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Cooking With French Benedictine Nuns

I mentioned in this space the other day that while in France, I met Ambroise Touvet, the co-author of a forthcoming book about the cooking done by the Benedictine nuns of the Abbey of Notre Dame de Fidélité de Jouques. [1]It’s a coffee table-sized book, with text, recipes, and photographs. It’s a real stunner. It was so beautiful that I wanted to buy a copy and cook from it, even though I would have had to have translated the recipes into English measurements. Alas, it wasn’t on sale yet. Now it is.

The book talks about cooking and gardening at the abbey, and how this is integrated into the religious lives of the monastic community. Ambroise sent me some shots of the book’s interior. Check these out:

If you are in France, you can order a copy via Amazon.fr, or go to your local bookstore. Here’s more information from its publisher, Larousse. [2] I am posting on it in this space for a very selfish reason: I want Invitation à l’Abbaye translated into English and sold in the US, so I can cook from it, learn from it, and treasure it always. If you know anyone interested in acquiring US rights for the book, please contact me at rod — at — amconmag — dot — com, and I’ll put you in touch with Ambroise.

This really and truly is a special book. The glories of France and its culture are endless.

7 Comments (Open | Close)

7 Comments To "Cooking With French Benedictine Nuns"

#1 Comment By James C On October 12, 2017 @ 5:55 pm

Really French is a pretty straightforward language to read with a dictionary, so don’t hesitate to get it. You can buy it off Amazon.fr and have it shipped to the USA for as little as €6.60!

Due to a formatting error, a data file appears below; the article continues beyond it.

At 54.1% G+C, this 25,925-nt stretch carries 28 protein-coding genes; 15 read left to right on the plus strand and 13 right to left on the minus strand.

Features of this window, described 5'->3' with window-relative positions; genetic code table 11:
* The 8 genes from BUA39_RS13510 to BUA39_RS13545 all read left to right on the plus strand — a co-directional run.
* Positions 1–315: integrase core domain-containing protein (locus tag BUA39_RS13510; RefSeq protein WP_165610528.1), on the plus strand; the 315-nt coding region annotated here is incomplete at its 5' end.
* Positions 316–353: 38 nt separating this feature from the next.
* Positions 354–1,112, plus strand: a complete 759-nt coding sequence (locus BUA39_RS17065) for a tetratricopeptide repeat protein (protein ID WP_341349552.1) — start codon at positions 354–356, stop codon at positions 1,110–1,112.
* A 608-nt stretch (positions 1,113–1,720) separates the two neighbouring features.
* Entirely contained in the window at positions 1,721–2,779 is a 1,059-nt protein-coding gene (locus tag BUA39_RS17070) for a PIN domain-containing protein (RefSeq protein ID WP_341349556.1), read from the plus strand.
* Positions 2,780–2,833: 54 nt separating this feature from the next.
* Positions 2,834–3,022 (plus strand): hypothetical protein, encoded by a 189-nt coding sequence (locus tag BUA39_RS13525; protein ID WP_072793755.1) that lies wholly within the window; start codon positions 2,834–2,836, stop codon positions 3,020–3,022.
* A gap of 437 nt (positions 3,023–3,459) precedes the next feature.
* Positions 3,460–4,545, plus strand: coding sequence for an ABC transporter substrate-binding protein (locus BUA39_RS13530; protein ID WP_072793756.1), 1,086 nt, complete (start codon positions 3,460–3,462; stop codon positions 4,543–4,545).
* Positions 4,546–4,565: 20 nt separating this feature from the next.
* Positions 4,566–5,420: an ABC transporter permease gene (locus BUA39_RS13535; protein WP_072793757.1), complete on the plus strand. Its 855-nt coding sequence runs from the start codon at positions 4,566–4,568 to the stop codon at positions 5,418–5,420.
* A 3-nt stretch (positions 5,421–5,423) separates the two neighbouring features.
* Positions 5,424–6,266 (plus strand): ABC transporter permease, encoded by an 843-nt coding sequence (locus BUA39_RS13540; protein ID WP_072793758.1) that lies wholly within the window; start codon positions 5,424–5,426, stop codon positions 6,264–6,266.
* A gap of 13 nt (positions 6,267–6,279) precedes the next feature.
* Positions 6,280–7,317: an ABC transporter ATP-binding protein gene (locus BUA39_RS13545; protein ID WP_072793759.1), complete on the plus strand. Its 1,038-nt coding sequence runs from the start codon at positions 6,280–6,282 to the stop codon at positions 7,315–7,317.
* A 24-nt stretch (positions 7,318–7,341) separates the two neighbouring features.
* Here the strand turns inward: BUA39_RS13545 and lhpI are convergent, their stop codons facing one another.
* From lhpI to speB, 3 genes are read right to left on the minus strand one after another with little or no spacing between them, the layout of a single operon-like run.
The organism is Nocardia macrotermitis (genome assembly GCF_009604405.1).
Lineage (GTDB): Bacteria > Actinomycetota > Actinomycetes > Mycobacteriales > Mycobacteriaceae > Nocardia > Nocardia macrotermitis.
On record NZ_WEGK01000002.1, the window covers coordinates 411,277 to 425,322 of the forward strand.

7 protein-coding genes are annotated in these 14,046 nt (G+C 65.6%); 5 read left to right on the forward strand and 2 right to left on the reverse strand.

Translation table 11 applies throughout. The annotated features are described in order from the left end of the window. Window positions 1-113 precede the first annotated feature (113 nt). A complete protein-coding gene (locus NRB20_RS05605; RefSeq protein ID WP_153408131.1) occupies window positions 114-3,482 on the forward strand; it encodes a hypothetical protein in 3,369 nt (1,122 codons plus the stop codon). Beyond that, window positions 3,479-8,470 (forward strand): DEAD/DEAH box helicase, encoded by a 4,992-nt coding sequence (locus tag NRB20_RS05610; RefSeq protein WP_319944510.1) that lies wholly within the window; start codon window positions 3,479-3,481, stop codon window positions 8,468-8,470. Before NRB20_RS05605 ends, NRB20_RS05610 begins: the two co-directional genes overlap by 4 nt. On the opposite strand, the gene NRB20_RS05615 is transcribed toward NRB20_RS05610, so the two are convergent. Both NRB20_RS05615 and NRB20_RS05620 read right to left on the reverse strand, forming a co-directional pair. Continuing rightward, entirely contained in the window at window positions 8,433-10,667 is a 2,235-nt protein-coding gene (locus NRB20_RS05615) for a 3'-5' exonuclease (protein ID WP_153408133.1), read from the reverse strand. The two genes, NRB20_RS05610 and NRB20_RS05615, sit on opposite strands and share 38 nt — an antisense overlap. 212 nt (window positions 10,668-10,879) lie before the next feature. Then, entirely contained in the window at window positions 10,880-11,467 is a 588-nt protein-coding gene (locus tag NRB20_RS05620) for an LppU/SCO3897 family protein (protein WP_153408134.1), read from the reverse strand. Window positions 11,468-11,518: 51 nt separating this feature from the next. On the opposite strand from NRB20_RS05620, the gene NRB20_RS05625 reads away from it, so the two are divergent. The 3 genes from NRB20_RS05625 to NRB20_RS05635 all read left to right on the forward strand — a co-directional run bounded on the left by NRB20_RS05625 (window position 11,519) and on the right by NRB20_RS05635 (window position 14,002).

Folks in Italy can buy it off Amazon.it and get free shipping.

Allez-y!

#2 Comment By Jay On October 12, 2017 @ 6:13 pm

It’s a real stunner. It was so beautiful that I wanted to buy a copy and cook from it, even though I would have had to have translated the recipes into English measurements.

Why? It’s easy to find metric measures and scales. My measuring cups have both units and my digital kitchen scale has both grams and ounces.

#3 Comment By lancelot lamar On October 12, 2017 @ 8:45 pm

It is true, France and French culture are magnificent. I am so sad about it’s state today, according to your new friend Alain Finkielkraut. It is tragic if the French Catholic culture shown so beautifully in this book is truly coming to an end.

#4 Comment By Michelle On October 12, 2017 @ 8:59 pm

Looks like an amazing book. I hope it getd published in English. I’d certainly buy a copy.

#5 Comment By Thomas On October 13, 2017 @ 9:08 am

I would buy this book in a heart beat

#6 Comment By mrscracker On October 13, 2017 @ 10:43 am

My son gifted me with a British cookbook & reminded me that measurement conversion charts are easily found on the internet. I don’t know why that didn’t occur to me.
Thank you for the reminder, I need to try some of those recipes now.

#7 Comment By Anna On October 13, 2017 @ 10:58 am

Apart from measurements, ingredients are often quite different in Europe, so I would think translating would not be enough – you’d need to have all the recipes re-tested in an American test kitchen, too.

I spent half a year as an au-pair in Denmark right after high school, and brought along many of my mom’s recipes, but even apart from the ingredients that didn’t exist there – e.g., peanut butter, molasses, rolled oats – common ingredients such as flour were quite different, and so most of my recipes didn’t turn out right.

This is why Julia Child’s “Mastering the Art of French Cooking” was so revolutionary: she wrote a French cookbook for American kitchens, which is an entirely different thing than a French cookbook translated into English.